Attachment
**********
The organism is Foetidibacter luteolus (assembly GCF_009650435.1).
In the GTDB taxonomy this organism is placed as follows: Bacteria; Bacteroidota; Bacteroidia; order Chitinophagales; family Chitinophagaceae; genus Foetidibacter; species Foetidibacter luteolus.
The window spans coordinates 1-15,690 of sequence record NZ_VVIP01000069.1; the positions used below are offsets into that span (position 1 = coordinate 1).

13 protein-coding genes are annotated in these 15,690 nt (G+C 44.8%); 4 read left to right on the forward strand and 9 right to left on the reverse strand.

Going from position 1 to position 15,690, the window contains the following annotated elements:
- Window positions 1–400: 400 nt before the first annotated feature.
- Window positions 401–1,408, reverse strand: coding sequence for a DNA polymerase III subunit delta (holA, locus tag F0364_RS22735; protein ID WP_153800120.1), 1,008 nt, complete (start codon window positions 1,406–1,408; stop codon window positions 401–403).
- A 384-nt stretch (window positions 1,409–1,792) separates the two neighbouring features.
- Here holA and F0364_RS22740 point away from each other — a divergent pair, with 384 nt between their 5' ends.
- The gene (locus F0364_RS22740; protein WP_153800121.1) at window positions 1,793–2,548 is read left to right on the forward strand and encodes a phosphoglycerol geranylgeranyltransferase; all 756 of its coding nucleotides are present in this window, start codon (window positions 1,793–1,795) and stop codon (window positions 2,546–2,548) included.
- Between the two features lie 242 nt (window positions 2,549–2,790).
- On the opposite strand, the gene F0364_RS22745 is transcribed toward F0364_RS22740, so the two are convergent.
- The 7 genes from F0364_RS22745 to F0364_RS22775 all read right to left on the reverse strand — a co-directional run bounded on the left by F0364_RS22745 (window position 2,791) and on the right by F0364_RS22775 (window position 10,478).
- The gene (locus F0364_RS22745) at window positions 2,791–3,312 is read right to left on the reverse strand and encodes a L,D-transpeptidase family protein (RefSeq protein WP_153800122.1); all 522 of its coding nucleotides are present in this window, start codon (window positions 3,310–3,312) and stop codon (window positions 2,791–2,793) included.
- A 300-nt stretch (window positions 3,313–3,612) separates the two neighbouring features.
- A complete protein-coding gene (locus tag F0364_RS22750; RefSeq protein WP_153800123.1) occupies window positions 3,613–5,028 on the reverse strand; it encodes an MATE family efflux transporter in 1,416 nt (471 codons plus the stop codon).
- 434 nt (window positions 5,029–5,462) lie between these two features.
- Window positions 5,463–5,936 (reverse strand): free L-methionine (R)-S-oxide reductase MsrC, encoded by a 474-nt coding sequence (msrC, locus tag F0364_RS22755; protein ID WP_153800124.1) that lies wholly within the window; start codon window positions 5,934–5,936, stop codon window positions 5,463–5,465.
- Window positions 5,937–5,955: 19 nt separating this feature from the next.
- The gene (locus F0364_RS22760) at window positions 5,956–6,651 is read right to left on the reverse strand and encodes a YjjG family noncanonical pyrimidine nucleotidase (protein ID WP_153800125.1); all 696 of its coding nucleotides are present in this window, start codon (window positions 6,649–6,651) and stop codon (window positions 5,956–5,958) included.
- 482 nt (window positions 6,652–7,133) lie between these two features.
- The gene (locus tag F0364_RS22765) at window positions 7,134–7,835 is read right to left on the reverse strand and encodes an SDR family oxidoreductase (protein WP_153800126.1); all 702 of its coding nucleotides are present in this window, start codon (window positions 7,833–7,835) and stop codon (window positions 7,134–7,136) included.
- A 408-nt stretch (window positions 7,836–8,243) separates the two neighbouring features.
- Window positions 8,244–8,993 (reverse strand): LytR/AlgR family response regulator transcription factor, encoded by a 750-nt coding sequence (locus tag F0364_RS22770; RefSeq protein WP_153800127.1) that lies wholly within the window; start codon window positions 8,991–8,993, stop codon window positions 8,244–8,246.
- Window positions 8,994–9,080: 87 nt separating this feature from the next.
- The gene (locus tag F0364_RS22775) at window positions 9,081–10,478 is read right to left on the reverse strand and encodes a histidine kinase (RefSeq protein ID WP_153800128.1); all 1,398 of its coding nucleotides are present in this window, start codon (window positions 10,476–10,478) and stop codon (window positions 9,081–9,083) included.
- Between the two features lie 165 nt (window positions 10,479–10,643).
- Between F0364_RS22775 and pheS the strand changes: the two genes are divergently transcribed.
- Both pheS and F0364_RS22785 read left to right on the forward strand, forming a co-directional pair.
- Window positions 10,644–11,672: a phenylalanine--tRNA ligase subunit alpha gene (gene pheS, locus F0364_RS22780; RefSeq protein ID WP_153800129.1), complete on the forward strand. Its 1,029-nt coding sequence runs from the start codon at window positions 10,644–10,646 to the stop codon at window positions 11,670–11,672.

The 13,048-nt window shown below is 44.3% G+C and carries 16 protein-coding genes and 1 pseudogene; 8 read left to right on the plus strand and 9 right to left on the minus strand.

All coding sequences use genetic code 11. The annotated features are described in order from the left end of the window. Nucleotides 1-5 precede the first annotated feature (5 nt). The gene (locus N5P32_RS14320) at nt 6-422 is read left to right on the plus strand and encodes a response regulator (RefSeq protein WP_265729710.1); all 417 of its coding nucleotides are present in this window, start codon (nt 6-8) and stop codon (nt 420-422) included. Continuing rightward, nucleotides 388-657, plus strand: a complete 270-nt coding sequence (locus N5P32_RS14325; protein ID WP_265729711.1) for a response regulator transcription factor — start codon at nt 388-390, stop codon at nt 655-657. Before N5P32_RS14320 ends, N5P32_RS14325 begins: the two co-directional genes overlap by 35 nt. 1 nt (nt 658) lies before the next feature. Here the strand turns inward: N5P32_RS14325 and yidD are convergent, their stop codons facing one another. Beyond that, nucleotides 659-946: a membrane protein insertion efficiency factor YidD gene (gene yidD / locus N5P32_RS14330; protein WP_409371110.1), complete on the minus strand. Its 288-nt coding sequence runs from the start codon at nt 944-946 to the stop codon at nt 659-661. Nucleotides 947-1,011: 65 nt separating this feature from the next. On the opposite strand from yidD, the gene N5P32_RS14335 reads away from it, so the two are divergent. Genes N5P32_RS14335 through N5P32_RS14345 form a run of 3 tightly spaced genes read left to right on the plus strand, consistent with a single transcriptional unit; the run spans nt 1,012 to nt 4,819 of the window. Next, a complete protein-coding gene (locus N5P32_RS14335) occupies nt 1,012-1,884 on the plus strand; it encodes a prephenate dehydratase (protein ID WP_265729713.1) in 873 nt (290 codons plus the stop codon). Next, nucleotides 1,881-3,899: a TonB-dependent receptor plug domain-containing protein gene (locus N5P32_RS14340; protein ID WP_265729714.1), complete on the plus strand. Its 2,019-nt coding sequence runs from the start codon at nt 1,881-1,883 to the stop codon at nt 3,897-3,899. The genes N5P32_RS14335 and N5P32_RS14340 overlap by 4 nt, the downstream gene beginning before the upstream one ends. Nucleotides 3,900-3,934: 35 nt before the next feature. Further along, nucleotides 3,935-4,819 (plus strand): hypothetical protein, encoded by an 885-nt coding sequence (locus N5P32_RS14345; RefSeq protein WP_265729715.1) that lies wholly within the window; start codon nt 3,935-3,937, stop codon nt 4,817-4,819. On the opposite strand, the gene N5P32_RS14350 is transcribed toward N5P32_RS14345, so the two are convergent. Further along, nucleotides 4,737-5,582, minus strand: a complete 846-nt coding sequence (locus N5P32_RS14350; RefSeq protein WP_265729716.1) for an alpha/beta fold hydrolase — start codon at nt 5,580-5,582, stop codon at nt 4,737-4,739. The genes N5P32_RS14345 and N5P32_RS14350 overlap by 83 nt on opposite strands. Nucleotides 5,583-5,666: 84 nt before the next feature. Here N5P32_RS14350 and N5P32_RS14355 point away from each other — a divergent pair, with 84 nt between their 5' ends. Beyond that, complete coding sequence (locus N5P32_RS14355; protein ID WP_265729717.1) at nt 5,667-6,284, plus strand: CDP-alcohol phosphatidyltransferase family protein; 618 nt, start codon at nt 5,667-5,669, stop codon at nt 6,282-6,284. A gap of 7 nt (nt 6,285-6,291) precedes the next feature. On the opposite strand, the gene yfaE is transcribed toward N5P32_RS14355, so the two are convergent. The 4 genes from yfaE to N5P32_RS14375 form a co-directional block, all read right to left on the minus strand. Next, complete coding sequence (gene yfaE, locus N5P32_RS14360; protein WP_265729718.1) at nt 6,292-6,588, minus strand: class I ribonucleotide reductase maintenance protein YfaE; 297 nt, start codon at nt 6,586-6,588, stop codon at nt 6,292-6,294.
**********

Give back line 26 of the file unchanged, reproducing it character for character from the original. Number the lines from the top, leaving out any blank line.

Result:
- The gene (locus tag F0364_RS22775) at window positions 9,081–10,478 is read right to left on the reverse strand and encodes a histidine kinase (RefSeq protein ID WP_153800128.1); all 1,398 of its coding nucleotides are present in this window, start codon (window positions 10,476–10,478) and stop codon (window positions 9,081–9,083) included.